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Latest Travel Alert
Given recent terrorist attacks in European cities, Irish citizens are advised to follow the advice of police and local authorities and to exercise increased vigilance, especially if attending large public gatherings or other crowded locations. Attacks could occur at any time and could target tourist attractions, restaurants, transport hubs or other public areas.
Hungary is maintaining a medium-level (class 3) terror alert in place in the country, although no direct threats of terrorism have been reported. You should always be aware of your surroundings, and follow any instructions from the police (Rendörség) or security services.
When travelling within Hungary and to/from neighbouring countries, including Schengen member states, please be aware of the likelihood of more frequent ID checks. Cross border land routes (including trains) are likely to be subject to delays whilst rigorous checking of travel documents takes place, please bear this in mind when making travel plans.
The best help is often close at hand so if you have problems, try talking to your local contacts, tour operator representative or hotel management.
You can contact the emergency services in Hungary by dialling 112. Specific emergency numbers are:
- Fire Department: 105
- Ambulance: 104
Our tips for Safe Travels:
- Purchase comprehensive travel insurance which covers all your intended activities.
- Get a European Health Insurance Card
- Add an alert for your destination within the Travelwise App.
- Register your details with us so that we can contact you quickly if there’s an unforeseen crisis like a natural disaster or a family emergency.
- Follow us on twitter @dfatravelwise for the latest travel updates.
- Read our ‘Know Before You Go’ guide.
Safety and security
Safety and security
Although the threat from terrorism in Hungary is low, there is still a global risk of indiscriminate terrorist attacks, which could be against civilian targets, including places frequented by tourists and expatriates.
Most of Hungary has a moderate rate of crime. However, you should be aware that in and around Budapest in busy tourist spots there is a much higher risk of pickpocketing and muggings. Budapest's famous ruin bars are particularly popular with tourists. The months of May – September are especially busy with interrailing and other travellers. There have been reports of petty crime and intimidation from some bar staff. We advise you to be vigilant and stick with a group where possible.
We recommend the following basic precautions:
- Keep your passport in a secure and safe place while travelling. Leave a copy of your passport (and travel and insurance documents) with family or friends at home
- Keep a close eye on your personal belongings and hold on to them in busy areas.
- Be vigilant about petty crime: many of the cases we encounter involve stolen passports or wallets.
- Always use a registered taxi provider. All taxis in Budapest are yellow and the cars will have a company logo/sticker on the door. Where possible call a taxi rather than hailing one on the street. Confirm the destination with the driver and be careful when paying as Hungarian notes come in a range of denominations.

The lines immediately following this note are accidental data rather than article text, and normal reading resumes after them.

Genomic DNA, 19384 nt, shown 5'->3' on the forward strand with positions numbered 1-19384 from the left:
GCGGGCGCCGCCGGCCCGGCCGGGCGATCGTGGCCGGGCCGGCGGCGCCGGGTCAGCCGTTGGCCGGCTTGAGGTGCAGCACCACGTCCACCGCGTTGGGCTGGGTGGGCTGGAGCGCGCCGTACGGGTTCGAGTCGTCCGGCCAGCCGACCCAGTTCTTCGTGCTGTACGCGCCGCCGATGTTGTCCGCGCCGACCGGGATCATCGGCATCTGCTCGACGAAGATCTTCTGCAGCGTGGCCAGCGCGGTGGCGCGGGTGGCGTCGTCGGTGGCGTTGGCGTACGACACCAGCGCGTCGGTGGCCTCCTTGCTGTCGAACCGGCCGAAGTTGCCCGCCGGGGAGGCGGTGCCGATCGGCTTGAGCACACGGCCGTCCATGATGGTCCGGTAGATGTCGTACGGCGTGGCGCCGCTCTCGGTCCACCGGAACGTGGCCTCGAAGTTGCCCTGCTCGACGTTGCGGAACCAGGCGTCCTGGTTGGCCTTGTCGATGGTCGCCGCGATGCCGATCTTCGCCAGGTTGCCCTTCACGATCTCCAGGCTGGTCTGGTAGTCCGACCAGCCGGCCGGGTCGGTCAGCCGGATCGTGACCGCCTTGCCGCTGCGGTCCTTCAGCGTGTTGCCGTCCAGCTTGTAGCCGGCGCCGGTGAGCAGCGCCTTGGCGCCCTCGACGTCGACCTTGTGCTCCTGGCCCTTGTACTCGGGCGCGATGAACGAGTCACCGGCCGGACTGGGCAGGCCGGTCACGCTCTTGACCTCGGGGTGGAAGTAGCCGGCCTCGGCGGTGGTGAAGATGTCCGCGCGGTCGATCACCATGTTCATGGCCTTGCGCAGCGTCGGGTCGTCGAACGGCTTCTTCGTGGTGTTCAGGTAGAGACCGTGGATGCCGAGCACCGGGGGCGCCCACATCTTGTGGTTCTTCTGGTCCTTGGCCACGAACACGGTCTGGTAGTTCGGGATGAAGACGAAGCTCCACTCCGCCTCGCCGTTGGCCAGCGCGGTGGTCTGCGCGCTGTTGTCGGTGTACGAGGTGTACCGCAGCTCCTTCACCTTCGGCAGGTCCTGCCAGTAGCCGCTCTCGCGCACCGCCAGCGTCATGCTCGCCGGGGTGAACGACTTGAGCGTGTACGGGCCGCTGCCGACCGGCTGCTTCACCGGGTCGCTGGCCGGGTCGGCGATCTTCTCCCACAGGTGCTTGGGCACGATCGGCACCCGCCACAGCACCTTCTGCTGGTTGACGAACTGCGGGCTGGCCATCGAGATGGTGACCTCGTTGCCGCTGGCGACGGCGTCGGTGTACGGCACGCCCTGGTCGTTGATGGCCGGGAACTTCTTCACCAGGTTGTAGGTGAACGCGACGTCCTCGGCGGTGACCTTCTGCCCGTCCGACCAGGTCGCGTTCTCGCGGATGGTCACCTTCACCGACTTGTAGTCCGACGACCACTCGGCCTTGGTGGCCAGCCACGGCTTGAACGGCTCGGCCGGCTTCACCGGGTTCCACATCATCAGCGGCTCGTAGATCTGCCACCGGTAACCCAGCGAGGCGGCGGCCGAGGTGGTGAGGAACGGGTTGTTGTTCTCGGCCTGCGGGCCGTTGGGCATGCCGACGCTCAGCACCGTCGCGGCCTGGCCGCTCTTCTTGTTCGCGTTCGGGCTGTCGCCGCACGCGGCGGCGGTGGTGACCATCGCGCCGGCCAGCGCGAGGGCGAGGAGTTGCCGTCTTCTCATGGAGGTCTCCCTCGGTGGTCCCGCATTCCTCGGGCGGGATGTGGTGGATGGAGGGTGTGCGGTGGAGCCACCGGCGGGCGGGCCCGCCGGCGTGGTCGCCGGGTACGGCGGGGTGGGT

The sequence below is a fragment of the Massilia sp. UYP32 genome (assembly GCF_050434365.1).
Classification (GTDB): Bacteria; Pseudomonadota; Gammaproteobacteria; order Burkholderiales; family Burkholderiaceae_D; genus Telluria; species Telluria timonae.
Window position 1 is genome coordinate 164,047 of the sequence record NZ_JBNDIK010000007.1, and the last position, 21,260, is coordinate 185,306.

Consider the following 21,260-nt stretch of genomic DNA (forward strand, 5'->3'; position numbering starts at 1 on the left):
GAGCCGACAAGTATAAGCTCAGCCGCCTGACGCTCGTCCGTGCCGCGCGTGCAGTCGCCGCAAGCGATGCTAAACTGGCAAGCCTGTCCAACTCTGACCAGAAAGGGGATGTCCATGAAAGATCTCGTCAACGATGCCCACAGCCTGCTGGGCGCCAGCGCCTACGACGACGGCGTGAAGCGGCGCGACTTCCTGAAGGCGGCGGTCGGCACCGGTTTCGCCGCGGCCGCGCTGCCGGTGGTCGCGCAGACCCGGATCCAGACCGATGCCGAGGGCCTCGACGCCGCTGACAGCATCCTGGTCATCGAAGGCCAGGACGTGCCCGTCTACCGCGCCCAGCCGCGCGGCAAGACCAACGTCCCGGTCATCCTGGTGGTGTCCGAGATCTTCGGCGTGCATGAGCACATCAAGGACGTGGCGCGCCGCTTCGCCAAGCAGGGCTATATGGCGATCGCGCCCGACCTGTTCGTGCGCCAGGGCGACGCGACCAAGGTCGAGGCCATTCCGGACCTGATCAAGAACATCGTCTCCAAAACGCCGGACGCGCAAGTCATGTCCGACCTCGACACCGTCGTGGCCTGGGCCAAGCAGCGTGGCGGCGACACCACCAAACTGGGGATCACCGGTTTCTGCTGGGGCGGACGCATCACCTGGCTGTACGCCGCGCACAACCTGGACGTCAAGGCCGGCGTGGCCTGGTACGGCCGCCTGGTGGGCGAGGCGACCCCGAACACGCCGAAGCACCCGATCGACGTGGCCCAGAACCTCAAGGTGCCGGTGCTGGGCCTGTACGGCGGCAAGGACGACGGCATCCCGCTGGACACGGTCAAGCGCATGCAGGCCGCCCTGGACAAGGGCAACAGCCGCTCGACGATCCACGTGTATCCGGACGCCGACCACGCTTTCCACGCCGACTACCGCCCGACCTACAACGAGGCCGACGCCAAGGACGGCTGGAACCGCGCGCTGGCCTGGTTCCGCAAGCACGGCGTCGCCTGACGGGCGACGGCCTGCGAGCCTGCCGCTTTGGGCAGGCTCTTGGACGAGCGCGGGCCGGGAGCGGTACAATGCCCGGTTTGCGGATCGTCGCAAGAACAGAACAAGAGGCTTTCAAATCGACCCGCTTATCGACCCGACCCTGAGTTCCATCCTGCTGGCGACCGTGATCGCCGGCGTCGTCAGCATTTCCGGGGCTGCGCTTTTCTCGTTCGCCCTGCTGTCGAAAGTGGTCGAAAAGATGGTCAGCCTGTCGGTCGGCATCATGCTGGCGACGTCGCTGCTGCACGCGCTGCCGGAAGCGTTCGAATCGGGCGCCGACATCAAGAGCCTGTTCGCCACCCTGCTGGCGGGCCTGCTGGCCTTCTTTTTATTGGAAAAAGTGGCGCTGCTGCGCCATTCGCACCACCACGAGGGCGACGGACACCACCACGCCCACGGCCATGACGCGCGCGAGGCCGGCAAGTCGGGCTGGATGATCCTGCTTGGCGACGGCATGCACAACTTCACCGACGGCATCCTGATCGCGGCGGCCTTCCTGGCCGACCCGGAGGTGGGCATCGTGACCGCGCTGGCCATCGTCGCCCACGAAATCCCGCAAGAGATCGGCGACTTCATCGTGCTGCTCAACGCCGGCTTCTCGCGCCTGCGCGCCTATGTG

- Don't carry your credit card, travel tickets and money together - leave spare cash and valuables in a safe place.
If you're a victim of a crime while in Hungary, report it to the local police immediately. The number for emergency services is 112. Ask a Hungarian to assist you if you are having language difficulties with the operator. At the police station, you can request an interpreter to make a police report in English. And you can contact us at the Irish Embassy in Budapest if you need help.
If you’re planning to drive in Hungary, be aware it’s compulsory to carry your passport, international driving license and third party insurance with you when driving.
If you’re hiring a vehicle, we advise you not to hand over your passport as a form of security. If you’re allowing your passport to be photocopied, keep it in your sight at all times.
Check that you have adequate insurance and read the small print of the vehicle hire contract (particularly any waiver that will come into effect if the vehicle is damaged).
Local laws and customs
Local laws and customs
Remember, the local laws apply to you as a visitor and it is your responsibility to follow them. Be sensitive to local customs, traditions and practices as your behaviour may be seen as improper, hostile or even illegal.
Illegal drug use (no matter what the drug) carries stiff penalties, including fines and long prison terms.
Entry requirements (visa/passport)
Holders of a valid Irish passport are granted visa-free travel to Hungary on condition that their visit does not exceed the period of 90 days. For a stay exceeding that period, a residence permit is required.
Entry Requirements for Pets
Irish citizens don’t require vaccinations when travelling to Hungary. However, you should seek medical advice about inoculations to prevent tick-related medical problems (such as tick-borne encephalitis), particularly if you expect to be visiting lakes or wooded areas.
English Speaking Professionals
You may need to contact an English speaking lawyer or doctor during your time in Hungary. For your convenience the Embassy has drawn up a list of English speaking professionals, which you may find useful. Inclusion on these lists should not be taken as a recommendation by the Embassy.
24 hour medical services
In Buda: II dstr. Ganz str. 13.
XII. dstr. Diósárok u. 1-3.
In Pest: V. Dstr. Semmelweis u.14.
Tel: 00-36-1-311- 6816
After hours pediatric care
In Buda: Henger u. 1.
Tel: 00-36-1-212- 5979
In Pest: Gyöngyössi u. 29.
Tel: 00-36-1-320- 8403
24 hour pharmacies:
XII. Dstr. Alkotás út 1/b.
V.dstr. Teréz krt. 41.